Quantum mechanics describes the microscopic properties of nature in a regime where classical mechanics no longer applies. It explains phenomena such as the wave-particle duality, quantization of energy and the uncertainty principle and is generally used in single body systems. Use the ...

learn more… | top users | synonyms (3)

1
vote
1answer
66 views

Can I state that $\Psi (x_1, \dots , x_n,t)= \sum_{i=1}^n a_i \psi (x_i,t) $ via superposition?

Given that the hamiltonian $\hat H$ of a system is a linear operator and $\dot \psi (x_i,t)$ does not depend on spatial coordinates $x_1, ..., x_n$ with bases $\hat e_1, ... , \hat e_n$ can I state ...
0
votes
0answers
33 views

Quantum mechanical expectation of angular momentum along different axes

This is a question from Concepts of Quantum Mechanics by Mathur & Singh, and I don't know where I should start from: Show that, for a state $|j,m \rangle$, corresponding to a definite value of ...
-4
votes
1answer
17 views

Uncertainty of energy for harmonic oscillator at ground state and first excited state

How does one calculate the energy uncertainty of the harmonic oscillator in the ground state and first excited state?
0
votes
1answer
62 views

How does one normalize this wavefunction? [on hold]

Here is the question: So I could write $ N = \dfrac{1}{{\sqrt{<Ψ|Ψ>}}} $, right? Considering the parentheses in the exponential term, it looks like a good idea to switch to spherical polar ...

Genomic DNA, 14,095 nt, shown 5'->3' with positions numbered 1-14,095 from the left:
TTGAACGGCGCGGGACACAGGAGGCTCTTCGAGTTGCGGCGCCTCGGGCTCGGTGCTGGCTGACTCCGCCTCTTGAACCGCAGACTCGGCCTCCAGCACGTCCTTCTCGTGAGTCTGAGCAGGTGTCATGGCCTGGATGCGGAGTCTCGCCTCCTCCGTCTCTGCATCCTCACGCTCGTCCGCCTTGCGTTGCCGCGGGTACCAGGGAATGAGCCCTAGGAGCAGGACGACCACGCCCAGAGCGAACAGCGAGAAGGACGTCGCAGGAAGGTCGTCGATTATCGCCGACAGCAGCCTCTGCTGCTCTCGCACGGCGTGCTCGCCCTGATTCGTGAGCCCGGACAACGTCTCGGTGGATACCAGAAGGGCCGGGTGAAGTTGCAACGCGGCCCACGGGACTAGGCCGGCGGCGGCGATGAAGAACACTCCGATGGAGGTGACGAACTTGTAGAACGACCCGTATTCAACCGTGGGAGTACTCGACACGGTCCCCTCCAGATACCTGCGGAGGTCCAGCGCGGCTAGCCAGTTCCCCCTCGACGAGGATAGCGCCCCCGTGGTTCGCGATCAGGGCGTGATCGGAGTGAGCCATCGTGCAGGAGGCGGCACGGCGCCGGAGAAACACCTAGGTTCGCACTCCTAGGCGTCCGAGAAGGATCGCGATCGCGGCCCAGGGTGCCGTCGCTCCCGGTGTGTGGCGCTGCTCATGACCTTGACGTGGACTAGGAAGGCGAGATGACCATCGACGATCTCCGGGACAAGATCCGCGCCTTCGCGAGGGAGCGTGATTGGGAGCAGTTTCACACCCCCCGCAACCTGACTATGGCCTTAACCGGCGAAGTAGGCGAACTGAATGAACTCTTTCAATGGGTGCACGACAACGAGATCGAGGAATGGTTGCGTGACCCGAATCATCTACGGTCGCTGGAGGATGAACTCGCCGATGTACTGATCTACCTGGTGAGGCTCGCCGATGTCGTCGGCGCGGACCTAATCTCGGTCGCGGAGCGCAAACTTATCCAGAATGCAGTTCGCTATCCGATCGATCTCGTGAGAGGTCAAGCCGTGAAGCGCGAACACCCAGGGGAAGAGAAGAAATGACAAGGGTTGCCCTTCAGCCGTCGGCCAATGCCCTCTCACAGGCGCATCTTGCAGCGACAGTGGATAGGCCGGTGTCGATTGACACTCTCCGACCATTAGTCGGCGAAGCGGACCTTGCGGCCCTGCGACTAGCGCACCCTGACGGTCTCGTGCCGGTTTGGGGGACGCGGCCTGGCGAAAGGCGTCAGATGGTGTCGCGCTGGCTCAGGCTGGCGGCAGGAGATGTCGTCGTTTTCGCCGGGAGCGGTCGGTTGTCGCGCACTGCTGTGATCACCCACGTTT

-5
votes
1answer
60 views

Can I have superposition equation? [on hold]

I would like superposition equation. I learn functions, boundaries of strings, boundaries of functions, differential equations, derivatives and integrals to understand superpositions from Mathematical ...
2
votes
1answer
24 views

Non-degenerate or degenerate perturbation theory for a non-degenerate level of a system with other levels degenerate?

To decide whether I have to use non-degenerate or degenerate perturbation theory, I have to look only on whether the energy level I am calculating corrections to is degenerate, the degree of ...
0
votes
0answers
21 views

How to derive De Haas–van Alphen effect?

I was reading Solid State Physics by Kittel and they manage to derive De Haas–van Alphen effect by invoking the Bohr-Sommerfeld model. This feels unsatisfactory to me. Can someone derive this using ...
2
votes
0answers
55 views

How to check whether Schrödinger's cat was in superposition of states?

Suppose we can make an arbitrarily precise preparation of a Schrödinger's cat (and isolate it arbitrarily well so that decoherence is not a problem). If we prepare lots of cats in this state, what ...
0
votes
2answers
41 views

Eigenstate vs collapsed wave function

An eigenstate, or determinate state, is a state where the measurement of some observable always yields the same result. This means that the standard deviation of the observable is zero. If a ...
0
votes
0answers
22 views

Is it possible to get the (Pauli) repulsive term in the Lennard-Jones potential from theoretical considerations?

Title says it: Is it possible to get the form of the (Pauli) repulsive term in the Lennard-Jones potential from theoretical considerations, or is it purely found experimentally through fits?
0
votes
0answers
23 views

Continuum Wave Function for the electron

I'm trying to understand certain processes like the photoelectric effect and Bremsstrahlung. In Bremsstrahlung I need to use the wave function of an electron coming from the continuum, and there is ...